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According to the 2014 NEC we will be required to have GFCI protection for dishwashers and garbage disposals in a dwelling unit. These GFCI receptacles will need to be readily accessible. We now typically install two receptacles below the sink area for the disposal and dishwasher. I assume we can not install the Gfci receptacles below the sink area as they wouldn't be readily accessible? So, where's the next best place to install them? Dead front gfci's by the panel? Thoughts?
 

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At a IAEI code seminar last month, our inspectors stated that in the sink cabinet WAS considered "readily accessible". However, a typical receptacle with a piece of furniture in front of it, was not.
 

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Discussion Starter · #3 ·
At a IAEI code seminar last month, our inspectors stated that in the sink cabinet WAS considered "readily accessible". However, a typical receptacle with a piece of furniture in front of it, was not.
Good point. I'll need to see how the state will interpret it.
 

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I would install a dead front gfci under the sink and perhaps use it as the disconnect
 
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At a IAEI code seminar last month, our inspectors stated that in the sink cabinet WAS considered "readily accessible".
That's the exact opposite of what their code Analysis of changes book says.

The purpose of a GFCI receptacle being readily accessible is to make testing as easy as possible. A GFCI buried in a kitchen sink base is, IMO, not readily accessible.
 

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That's the exact opposite of what their code Analysis of changes book says.

The purpose of a GFCI receptacle being readily accessible is to make testing as easy as possible. A GFCI buried in a kitchen sink base is, IMO, not readily accessible.
If the gfci is up high and close to the door I don't see an issue
 

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Add another gang to a box at the ctop and install a deadfront GFCI there. Problem solved.
 

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It would have to be labeled ON and OFF to serve as the disconnect. I think they are available that way but not sure.

Good Point. I used P&S

 
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That's the exact opposite of what their code Analysis of changes book says.

The purpose of a GFCI receptacle being readily accessible is to make testing as easy as possible. A GFCI buried in a kitchen sink base is, IMO, not readily accessible.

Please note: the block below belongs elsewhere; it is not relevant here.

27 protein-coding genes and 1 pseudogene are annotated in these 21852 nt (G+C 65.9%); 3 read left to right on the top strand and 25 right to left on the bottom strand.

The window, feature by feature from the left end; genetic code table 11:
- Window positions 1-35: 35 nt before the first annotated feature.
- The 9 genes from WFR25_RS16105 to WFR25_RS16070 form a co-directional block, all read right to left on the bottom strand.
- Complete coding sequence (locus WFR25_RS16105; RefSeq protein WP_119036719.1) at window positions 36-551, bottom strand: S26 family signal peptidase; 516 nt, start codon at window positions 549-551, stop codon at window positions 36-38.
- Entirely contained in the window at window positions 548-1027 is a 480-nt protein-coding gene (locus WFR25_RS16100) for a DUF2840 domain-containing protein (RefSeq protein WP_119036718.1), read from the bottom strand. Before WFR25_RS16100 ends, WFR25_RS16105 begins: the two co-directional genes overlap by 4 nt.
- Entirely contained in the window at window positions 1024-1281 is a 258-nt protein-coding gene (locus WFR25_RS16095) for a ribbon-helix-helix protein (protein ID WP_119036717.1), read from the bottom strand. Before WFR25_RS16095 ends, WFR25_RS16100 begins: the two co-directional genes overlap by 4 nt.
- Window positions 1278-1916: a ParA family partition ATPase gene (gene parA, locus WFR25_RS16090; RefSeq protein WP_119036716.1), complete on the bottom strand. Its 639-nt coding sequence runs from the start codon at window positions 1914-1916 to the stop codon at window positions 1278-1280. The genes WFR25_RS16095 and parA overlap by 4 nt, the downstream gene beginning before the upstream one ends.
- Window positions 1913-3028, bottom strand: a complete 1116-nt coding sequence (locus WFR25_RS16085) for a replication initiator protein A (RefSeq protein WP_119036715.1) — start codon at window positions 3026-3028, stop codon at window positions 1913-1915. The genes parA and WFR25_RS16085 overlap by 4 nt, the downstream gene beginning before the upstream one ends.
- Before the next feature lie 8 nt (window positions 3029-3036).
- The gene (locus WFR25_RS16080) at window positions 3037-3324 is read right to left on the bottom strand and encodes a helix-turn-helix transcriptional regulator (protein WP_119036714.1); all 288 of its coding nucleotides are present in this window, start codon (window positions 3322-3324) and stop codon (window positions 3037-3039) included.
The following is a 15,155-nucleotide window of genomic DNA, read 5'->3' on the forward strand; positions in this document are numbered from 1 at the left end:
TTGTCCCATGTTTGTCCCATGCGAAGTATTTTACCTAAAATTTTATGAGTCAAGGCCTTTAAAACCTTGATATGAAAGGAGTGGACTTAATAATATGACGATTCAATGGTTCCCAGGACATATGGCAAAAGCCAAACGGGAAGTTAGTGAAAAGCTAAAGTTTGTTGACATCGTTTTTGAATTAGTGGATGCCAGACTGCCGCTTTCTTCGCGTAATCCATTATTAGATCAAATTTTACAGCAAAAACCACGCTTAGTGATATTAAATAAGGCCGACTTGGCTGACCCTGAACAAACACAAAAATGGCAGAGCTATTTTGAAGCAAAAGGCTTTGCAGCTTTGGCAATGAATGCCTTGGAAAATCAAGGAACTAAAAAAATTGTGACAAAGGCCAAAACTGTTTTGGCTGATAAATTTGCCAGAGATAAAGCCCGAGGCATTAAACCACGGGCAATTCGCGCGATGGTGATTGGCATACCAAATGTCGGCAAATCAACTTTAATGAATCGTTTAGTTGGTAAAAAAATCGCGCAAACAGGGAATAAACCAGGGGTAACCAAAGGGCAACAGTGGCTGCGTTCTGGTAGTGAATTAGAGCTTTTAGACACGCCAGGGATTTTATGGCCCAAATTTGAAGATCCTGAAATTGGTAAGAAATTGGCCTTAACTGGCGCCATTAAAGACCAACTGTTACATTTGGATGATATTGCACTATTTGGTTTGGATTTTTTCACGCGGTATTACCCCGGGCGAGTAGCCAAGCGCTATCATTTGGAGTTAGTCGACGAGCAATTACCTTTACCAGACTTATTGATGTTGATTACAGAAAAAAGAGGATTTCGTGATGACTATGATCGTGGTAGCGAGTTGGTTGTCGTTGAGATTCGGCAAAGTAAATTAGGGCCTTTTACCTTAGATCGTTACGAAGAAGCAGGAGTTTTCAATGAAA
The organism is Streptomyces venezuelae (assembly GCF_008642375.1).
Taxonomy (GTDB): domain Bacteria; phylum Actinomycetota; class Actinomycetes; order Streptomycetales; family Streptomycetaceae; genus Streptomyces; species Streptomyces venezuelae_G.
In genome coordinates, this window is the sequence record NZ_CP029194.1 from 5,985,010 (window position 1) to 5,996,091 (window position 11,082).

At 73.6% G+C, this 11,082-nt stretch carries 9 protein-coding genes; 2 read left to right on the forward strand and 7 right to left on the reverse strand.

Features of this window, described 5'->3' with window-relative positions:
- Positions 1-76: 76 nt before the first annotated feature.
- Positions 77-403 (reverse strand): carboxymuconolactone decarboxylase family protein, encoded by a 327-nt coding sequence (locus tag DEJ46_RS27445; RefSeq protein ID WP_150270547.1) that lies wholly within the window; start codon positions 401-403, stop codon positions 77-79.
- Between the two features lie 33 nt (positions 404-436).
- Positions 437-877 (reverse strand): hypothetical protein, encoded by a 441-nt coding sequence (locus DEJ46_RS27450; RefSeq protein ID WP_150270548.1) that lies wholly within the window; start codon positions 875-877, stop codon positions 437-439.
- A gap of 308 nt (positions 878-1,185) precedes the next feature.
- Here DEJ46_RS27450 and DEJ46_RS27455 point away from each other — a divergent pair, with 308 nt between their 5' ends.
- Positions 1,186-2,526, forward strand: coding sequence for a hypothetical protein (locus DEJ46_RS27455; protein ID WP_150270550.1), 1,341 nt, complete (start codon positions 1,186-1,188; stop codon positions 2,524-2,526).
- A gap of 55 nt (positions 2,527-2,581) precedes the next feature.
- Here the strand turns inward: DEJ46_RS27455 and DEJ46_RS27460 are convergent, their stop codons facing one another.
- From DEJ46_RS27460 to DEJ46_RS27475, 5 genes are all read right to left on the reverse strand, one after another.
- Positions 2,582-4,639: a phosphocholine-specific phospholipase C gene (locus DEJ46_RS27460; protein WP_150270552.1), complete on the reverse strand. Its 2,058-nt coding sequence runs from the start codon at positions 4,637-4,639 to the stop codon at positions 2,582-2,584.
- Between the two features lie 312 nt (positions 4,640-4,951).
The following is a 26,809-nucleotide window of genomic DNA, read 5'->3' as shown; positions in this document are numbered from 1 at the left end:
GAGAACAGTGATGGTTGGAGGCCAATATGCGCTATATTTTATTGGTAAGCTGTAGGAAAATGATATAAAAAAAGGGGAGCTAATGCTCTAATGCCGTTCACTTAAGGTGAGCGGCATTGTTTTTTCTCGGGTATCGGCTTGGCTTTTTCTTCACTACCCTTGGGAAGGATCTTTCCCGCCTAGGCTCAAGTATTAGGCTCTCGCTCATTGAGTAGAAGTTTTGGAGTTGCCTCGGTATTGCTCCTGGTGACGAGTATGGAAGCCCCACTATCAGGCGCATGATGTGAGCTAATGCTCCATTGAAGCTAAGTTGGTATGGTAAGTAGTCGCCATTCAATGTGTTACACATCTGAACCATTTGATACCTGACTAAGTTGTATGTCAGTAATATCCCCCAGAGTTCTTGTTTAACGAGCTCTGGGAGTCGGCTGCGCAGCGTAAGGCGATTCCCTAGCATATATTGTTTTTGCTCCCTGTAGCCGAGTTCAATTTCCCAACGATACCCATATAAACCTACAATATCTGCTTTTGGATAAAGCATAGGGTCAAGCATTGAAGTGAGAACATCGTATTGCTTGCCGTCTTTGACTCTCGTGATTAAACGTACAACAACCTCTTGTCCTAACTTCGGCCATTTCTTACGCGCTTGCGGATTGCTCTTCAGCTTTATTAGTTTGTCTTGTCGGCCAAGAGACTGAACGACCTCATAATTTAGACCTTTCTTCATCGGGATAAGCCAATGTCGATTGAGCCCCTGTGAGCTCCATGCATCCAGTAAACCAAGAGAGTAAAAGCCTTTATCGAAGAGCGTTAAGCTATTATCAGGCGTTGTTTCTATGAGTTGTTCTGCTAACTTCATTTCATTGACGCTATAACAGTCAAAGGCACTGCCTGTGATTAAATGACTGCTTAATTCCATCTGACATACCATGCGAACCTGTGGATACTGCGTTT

Which version of the book are you talking about? 2011 or 14? This was a 2011 Code Change class, when the requirement of readily accessible was first required. Maybe the interpretation changed over the 3 years.
 

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Which version of the book are you talking about? 2011 or 14? This was a 2011 Code Change class, when the requirement of readily accessible was first required. Maybe the interpretation changed over the 3 years.
The 2014 has changed but the 2011 states no removal of obstacles. Thus if the gfci is in the back and you have to move soaps, boxes etc to get to it then it would not be readily accesible
 

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I realize that, but I'm talking about the requirement for GFI's to be readily accessible.
I realized that so I deleted my post but you got yours in before I could finish. :)

I correctly responded above
 
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I'm just stating what was relayed as the IEAI's interpretation.

But, for argument's sake, if that is the case, then if an inspector comes in for a final kitchen inspection and there is a coffee maker in front of a GFI, the job has to be failed.

Likewise, if the dish/disposal GFI was in the sink base with nothing else in it, it would be legal. It's silly IMO.
 

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I'm just stating what was relayed as the IEAI's interpretation.

But, for argument's sake, if that is the case, then if an inspector comes in for a final kitchen inspection and there is a coffee maker in front of a GFI, the job has to be failed.

Likewise, if the dish/disposal GFI was in the sink base with nothing else in it, it would be legal. It's silly IMO.
You can call it silly as you want but ultimatly it is up to the inspector.


By the way, electrical equipment such as devices mounted above counters are already an NEC violation. 110.26 :jester:
 
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